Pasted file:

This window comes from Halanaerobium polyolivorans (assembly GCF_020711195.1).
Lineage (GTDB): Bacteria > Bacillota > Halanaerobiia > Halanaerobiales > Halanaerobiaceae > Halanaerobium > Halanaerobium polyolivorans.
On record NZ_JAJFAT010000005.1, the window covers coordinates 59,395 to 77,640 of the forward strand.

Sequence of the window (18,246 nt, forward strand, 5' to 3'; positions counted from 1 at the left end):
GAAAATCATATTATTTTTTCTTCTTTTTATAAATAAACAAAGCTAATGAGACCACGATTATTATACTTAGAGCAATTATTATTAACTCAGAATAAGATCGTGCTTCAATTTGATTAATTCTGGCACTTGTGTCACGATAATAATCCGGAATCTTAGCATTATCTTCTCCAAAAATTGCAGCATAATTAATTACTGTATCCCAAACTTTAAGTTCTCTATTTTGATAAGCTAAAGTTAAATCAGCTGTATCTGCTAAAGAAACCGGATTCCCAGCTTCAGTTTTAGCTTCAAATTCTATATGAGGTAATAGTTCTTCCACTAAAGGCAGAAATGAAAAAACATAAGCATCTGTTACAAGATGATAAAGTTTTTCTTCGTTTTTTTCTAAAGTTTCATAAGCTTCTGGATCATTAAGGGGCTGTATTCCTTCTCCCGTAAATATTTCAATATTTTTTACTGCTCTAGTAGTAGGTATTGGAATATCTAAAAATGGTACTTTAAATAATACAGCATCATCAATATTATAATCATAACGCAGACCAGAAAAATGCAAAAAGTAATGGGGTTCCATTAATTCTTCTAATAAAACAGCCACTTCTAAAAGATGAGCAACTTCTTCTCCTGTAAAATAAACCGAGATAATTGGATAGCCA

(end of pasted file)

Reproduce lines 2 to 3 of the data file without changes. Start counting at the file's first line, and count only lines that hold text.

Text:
Lineage (GTDB): Bacteria > Bacillota > Halanaerobiia > Halanaerobiales > Halanaerobiaceae > Halanaerobium > Halanaerobium polyolivorans.
On record NZ_JAJFAT010000005.1, the window covers coordinates 59,395 to 77,640 of the forward strand.